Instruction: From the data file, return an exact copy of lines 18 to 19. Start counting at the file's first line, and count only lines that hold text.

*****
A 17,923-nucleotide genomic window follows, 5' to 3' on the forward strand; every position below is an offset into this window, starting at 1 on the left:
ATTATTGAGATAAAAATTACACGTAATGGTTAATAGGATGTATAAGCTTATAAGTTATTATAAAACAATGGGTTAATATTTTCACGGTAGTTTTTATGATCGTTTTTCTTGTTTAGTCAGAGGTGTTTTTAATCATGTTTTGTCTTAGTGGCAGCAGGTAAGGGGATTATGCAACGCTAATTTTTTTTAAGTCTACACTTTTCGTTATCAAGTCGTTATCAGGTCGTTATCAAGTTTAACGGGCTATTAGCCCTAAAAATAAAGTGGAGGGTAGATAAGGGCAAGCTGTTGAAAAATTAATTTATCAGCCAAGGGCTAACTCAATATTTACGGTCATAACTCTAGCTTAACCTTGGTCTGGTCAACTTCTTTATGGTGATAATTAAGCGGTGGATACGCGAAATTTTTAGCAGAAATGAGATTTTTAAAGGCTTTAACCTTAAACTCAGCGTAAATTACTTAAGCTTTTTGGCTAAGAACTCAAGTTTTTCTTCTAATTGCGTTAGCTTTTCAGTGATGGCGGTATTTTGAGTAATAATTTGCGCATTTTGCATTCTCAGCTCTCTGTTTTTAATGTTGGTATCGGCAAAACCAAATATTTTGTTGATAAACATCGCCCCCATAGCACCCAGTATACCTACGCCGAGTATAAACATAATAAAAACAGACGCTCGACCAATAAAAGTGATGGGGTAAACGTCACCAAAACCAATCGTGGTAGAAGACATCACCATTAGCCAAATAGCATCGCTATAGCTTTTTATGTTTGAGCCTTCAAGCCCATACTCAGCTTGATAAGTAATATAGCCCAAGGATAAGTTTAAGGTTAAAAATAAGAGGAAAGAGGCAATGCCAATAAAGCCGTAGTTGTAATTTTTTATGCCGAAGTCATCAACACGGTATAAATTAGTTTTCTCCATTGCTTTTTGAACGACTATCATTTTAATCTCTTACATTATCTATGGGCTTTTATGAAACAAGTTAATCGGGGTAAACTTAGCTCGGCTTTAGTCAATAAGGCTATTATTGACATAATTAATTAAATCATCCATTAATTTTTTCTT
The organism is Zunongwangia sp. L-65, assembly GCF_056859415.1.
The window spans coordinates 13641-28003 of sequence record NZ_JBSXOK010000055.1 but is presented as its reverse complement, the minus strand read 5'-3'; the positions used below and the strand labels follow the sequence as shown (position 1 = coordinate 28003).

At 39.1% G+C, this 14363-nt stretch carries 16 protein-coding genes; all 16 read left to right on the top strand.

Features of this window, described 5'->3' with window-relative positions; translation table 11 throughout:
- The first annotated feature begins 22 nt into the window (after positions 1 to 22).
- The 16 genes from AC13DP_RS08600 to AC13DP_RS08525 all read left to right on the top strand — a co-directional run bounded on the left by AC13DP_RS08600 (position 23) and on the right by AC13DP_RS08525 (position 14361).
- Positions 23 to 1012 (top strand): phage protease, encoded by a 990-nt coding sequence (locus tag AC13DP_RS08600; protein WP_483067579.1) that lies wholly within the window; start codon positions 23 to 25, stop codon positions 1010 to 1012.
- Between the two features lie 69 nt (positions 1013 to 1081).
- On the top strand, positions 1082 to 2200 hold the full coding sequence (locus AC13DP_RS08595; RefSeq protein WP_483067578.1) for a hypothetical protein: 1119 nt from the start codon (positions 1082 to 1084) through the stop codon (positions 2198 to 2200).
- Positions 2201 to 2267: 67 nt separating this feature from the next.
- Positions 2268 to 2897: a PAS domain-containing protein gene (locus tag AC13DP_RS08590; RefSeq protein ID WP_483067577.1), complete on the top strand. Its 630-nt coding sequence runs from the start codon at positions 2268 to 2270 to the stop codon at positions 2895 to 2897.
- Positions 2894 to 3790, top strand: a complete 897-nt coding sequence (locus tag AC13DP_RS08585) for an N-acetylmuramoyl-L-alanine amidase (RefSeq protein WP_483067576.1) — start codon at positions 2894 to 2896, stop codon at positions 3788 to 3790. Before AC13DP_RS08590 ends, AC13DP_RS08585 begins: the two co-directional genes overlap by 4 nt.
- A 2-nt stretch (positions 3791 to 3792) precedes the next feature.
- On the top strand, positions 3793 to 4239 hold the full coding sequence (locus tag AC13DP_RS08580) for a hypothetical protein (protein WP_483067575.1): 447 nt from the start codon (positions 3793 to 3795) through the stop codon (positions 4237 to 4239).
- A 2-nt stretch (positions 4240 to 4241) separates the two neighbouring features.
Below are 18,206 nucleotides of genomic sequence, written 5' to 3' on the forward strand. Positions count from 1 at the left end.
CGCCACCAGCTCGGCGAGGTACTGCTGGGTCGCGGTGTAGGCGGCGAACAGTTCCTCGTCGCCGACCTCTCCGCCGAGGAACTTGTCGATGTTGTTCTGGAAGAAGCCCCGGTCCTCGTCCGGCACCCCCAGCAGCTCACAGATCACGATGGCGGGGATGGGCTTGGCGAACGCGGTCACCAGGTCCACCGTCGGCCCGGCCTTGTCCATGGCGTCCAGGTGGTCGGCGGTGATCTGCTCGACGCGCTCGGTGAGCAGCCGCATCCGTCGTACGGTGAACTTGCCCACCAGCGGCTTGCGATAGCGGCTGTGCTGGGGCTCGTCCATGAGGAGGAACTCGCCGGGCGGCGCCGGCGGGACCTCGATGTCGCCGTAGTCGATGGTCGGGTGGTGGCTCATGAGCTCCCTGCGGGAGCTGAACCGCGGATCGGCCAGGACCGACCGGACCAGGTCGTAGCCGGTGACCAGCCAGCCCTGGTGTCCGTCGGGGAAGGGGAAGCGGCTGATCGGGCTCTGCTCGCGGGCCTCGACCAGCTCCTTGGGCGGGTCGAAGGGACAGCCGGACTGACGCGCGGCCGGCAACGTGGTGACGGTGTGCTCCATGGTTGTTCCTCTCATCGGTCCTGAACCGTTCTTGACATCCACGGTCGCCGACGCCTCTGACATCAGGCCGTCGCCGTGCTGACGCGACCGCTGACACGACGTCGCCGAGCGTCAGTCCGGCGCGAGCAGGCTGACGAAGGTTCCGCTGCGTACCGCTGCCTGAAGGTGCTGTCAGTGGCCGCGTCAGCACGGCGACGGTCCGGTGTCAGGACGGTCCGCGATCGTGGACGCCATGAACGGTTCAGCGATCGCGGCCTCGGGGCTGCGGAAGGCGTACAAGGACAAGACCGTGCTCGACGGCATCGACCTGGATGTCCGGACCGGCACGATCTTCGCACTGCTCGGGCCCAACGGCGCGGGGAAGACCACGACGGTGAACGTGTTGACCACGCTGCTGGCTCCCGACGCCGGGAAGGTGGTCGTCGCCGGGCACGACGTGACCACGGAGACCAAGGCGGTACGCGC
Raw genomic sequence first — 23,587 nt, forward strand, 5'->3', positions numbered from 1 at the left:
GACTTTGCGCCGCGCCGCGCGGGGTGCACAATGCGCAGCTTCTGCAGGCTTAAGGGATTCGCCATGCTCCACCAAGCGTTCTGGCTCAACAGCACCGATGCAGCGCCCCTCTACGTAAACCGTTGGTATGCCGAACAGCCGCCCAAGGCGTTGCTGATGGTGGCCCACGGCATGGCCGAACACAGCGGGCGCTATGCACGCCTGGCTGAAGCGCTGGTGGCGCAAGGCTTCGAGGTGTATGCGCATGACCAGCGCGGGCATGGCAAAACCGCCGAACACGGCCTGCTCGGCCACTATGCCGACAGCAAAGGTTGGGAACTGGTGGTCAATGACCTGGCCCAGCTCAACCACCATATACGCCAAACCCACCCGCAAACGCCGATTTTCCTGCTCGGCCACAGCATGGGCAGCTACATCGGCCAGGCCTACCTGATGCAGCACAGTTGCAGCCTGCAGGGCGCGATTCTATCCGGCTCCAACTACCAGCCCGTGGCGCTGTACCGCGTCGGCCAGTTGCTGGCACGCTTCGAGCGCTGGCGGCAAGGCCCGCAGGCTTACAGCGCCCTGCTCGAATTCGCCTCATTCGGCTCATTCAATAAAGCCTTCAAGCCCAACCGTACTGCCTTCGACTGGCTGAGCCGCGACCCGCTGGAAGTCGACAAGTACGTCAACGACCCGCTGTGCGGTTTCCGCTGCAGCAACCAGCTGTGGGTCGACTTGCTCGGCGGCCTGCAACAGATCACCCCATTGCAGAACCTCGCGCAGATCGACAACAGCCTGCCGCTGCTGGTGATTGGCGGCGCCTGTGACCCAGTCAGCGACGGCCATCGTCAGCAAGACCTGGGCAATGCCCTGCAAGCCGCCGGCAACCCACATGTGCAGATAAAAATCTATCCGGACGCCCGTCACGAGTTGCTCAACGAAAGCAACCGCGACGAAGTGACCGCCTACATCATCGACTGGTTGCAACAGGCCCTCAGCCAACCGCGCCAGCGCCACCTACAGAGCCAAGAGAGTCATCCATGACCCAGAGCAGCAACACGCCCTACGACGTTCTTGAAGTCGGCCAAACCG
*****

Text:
Below are 18,206 nucleotides of genomic sequence, written 5' to 3' on the forward strand. Positions count from 1 at the left end.
CGCCACCAGCTCGGCGAGGTACTGCTGGGTCGCGGTGTAGGCGGCGAACAGTTCCTCGTCGCCGACCTCTCCGCCGAGGAACTTGTCGATGTTGTTCTGGAAGAAGCCCCGGTCCTCGTCCGGCACCCCCAGCAGCTCACAGATCACGATGGCGGGGATGGGCTTGGCGAACGCGGTCACCAGGTCCACCGTCGGCCCGGCCTTGTCCATGGCGTCCAGGTGGTCGGCGGTGATCTGCTCGACGCGCTCGGTGAGCAGCCGCATCCGTCGTACGGTGAACTTGCCCACCAGCGGCTTGCGATAGCGGCTGTGCTGGGGCTCGTCCATGAGGAGGAACTCGCCGGGCGGCGCCGGCGGGACCTCGATGTCGCCGTAGTCGATGGTCGGGTGGTGGCTCATGAGCTCCCTGCGGGAGCTGAACCGCGGATCGGCCAGGACCGACCGGACCAGGTCGTAGCCGGTGACCAGCCAGCCCTGGTGTCCGTCGGGGAAGGGGAAGCGGCTGATCGGGCTCTGCTCGCGGGCCTCGACCAGCTCCTTGGGCGGGTCGAAGGGACAGCCGGACTGACGCGCGGCCGGCAACGTGGTGACGGTGTGCTCCATGGTTGTTCCTCTCATCGGTCCTGAACCGTTCTTGACATCCACGGTCGCCGACGCCTCTGACATCAGGCCGTCGCCGTGCTGACGCGACCGCTGACACGACGTCGCCGAGCGTCAGTCCGGCGCGAGCAGGCTGACGAAGGTTCCGCTGCGTACCGCTGCCTGAAGGTGCTGTCAGTGGCCGCGTCAGCACGGCGACGGTCCGGTGTCAGGACGGTCCGCGATCGTGGACGCCATGAACGGTTCAGCGATCGCGGCCTCGGGGCTGCGGAAGGCGTACAAGGACAAGACCGTGCTCGACGGCATCGACCTGGATGTCCGGACCGGCACGATCTTCGCACTGCTCGGGCCCAACGGCGCGGGGAAGACCACGACGGTGAACGTGTTGACCACGCTGCTGGCTCCCGACGCCGGGAAGGTGGTCGTCGCCGGGCACGACGTGACCACGGAGACCAAGGCGGTACGCGC